Insiders, cronies fill crucial positions at Florida agencies

Florida is full of technology talent. There’s a 17-year-old in Tampa who hacked the Twitter feeds of billionaire Masters of Technology Bill Gates and Elon Musk. There’s a 16-year-old at South Miami Senior High who brought Miami-Dade’s first week of virtual school to a virtual standstill.

Florida also has law-abiding adults who know how to design and manage technology that customers can count on. The state desperately needs such a person to head up the Department of Economic Opportunity (DEO), the state agency that houses CONNECT, the laughably named digital trainwreck that workers must navigate to access what meager unemployment benefits state law allows.

Failed candidates

Gov. DeSantis himself vilified CONNECT as a jalopy for which the state paid a Lamborghini price. Yet he gave the task of cleaning up the DEO mess to Dane Eagle, a former state representative and recently failed congressional candidate. Eagle is a real-estate broker, and the only mess he has successfully cleaned up is his own DUI arrest following a late-night snack at a Tallahassee Taco Bell.

To be fair, Eagle is not the first, or the worst, unqualified individual hired by this and previous governors to lead an agency that controls the quality of life and, often, life itself, for Florida residents and visitors. The bipartisan tradition of giving important jobs to politicians rejected by the electorate has put down deep roots. Governors from both parties have handed out state agencies as consolation prizes to manifestly unqualified individuals who, like Eagle, have made friends in what Tallahassee movers and shakers smugly refer to as “the process.”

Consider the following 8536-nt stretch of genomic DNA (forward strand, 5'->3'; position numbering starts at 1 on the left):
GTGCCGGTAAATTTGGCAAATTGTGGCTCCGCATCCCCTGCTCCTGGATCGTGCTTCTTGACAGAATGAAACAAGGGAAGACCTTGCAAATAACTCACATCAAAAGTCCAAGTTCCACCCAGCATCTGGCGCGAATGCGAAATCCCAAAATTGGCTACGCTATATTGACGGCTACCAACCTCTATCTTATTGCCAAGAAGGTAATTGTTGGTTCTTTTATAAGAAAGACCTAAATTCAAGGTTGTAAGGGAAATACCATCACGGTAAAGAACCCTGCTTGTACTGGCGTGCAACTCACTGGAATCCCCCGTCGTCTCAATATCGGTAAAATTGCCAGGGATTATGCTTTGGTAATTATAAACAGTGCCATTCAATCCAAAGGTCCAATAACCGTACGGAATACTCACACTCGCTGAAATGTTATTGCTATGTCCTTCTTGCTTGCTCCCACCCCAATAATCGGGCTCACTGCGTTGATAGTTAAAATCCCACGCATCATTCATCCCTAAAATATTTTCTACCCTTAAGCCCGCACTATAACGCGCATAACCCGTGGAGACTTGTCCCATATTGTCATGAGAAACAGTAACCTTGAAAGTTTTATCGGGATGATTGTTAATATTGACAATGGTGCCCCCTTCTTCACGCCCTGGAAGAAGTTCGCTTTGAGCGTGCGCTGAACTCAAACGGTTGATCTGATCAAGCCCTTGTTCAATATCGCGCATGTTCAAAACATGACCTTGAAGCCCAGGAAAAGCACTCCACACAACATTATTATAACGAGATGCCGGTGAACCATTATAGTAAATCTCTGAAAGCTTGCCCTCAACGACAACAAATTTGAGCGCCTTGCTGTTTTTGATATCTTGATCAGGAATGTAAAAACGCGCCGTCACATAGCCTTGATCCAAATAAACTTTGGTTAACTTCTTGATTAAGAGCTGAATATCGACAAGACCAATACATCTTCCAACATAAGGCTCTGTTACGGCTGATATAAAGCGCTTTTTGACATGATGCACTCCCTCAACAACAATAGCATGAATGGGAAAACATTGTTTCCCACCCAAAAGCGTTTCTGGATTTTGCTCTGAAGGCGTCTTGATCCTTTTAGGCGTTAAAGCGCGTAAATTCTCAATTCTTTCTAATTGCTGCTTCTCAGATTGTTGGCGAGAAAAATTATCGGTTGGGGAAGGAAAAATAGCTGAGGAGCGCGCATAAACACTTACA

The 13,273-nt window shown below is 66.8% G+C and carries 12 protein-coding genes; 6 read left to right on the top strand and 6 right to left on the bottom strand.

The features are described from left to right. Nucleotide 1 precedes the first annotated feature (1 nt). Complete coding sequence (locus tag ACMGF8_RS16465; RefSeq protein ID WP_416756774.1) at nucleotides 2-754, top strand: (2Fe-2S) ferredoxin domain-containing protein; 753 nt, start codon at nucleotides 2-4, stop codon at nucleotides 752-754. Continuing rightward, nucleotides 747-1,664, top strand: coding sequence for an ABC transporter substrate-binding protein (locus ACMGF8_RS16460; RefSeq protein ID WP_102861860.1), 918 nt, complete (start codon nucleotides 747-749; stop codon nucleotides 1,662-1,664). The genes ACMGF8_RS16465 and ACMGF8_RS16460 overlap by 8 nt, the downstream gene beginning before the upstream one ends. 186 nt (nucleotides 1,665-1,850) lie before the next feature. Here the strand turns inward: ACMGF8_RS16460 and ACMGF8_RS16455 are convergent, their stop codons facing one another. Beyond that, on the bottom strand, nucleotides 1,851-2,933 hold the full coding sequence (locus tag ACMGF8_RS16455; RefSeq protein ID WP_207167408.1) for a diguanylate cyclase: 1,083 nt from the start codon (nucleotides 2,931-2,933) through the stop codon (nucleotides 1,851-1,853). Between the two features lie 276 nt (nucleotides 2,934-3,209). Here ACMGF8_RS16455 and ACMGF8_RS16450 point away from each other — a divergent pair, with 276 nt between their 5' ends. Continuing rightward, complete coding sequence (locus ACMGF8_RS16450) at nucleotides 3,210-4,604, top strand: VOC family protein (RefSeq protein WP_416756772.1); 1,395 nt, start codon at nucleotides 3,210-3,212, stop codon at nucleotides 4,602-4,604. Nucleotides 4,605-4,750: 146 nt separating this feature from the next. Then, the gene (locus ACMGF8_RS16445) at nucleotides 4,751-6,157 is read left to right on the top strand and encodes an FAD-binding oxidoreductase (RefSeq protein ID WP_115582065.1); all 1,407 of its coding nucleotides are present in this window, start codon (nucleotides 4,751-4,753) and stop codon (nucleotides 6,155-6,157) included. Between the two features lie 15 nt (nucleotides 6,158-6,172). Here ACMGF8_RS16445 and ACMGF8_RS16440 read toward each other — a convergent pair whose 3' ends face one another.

Term limits accelerated the pernicious qualifications-optional trend. DeSantis could earn a place on the short list of genuinely great Floridians if he put an end to it. To date, however, he has followed in the dishonorable tradition of his predecessors.

Consider: Following her failed 2018 bid for governor of Maine, Mary Mayhew spent a few weeks running federal Medicaid for President Trump before moving south — presumably with Trump’s blessing — to serve DeSantis as secretary of the Agency for Health Care Administration (AHCA), where the mission, we are told, is to provide “better healthcare for all Floridians.”

New job for Mayhew

In the time it took for 12,000 Floridians to die of coronavirus, Mayhew’s agency awarded a $135 million technology contract to the same company that designed CONNECT.

Mayhew says she wasn’t involved in the deal — perhaps because she was busy plotting her exit strategy from AHCA. In her brand-new job as president and CEO of the Florida Hospital Association, she’ll be paid a small fortune to help her board of directors hang on to their large fortunes; meanwhile, lower-wage workers who provide hands-on patient care will continue to spend their off-duty hours waiting in line at food banks and scrounging for PPE.

Florida governors have been using the state agencies they control as golden parachutes and short-term parking for so long that we hardly notice.

But for millions of Floridians, economic opportunity is entirely out of reach. That should not come as a shock to the Legislature, whose members have been inundated with pleas for help from desperate constituents facing hunger and homelessness in unprecedented numbers.

Florida’s state agencies, courts, universities and non-profits have, for far too long, served as dumping grounds for political hacks, has-beens and hangers-on.

It has to stop. The governor should step up here.

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